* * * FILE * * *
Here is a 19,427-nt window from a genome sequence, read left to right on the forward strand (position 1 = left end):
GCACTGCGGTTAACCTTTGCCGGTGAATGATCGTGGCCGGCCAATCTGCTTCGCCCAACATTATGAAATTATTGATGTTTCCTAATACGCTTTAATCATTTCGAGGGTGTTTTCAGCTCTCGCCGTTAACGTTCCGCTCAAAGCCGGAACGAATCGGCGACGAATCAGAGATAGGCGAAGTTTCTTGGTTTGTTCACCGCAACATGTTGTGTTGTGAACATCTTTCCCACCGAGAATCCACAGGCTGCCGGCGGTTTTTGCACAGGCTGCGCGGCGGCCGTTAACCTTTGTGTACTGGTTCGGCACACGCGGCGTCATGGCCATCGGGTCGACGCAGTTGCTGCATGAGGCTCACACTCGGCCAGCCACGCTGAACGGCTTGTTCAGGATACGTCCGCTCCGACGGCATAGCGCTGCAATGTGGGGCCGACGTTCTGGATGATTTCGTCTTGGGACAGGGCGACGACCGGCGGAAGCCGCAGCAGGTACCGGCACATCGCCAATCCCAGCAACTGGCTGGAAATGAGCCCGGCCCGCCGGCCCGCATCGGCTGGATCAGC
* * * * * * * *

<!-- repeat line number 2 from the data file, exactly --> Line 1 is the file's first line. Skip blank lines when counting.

GCACTGCGGTTAACCTTTGCCGGTGAATGATCGTGGCCGGCCAATCTGCTTCGCCCAACATTATGAAATTATTGATGTTTCCTAATACGCTTTAATCATTTCGAGGGTGTTTTCAGCTCTCGCCGTTAACGTTCCGCTCAAAGCCGGAACGAATCGGCGACGAATCAGAGATAGGCGAAGTTTCTTGGTTTGTTCACCGCAACATGTTGTGTTGTGAACATCTTTCCCACCGAGAATCCACAGGCTGCCGGCGGTTTTTGCACAGGCTGCGCGGCGGCCGTTAACCTTTGTGTACTGGTTCGGCACACGCGGCGTCATGGCCATCGGGTCGACGCAGTTGCTGCATGAGGCTCACACTCGGCCAGCCACGCTGAACGGCTTGTTCAGGATACGTCCGCTCCGACGGCATAGCGCTGCAATGTGGGGCCGACGTTCTGGATGATTTCGTCTTGGGACAGGGCGACGACCGGCGGAAGCCGCAGCAGGTACCGGCACATCGCCAATCCCAGCAACTGGCTGGAAATGAGCCCGGCCCGCCGGCCCGCATCGGCTGGATCAGC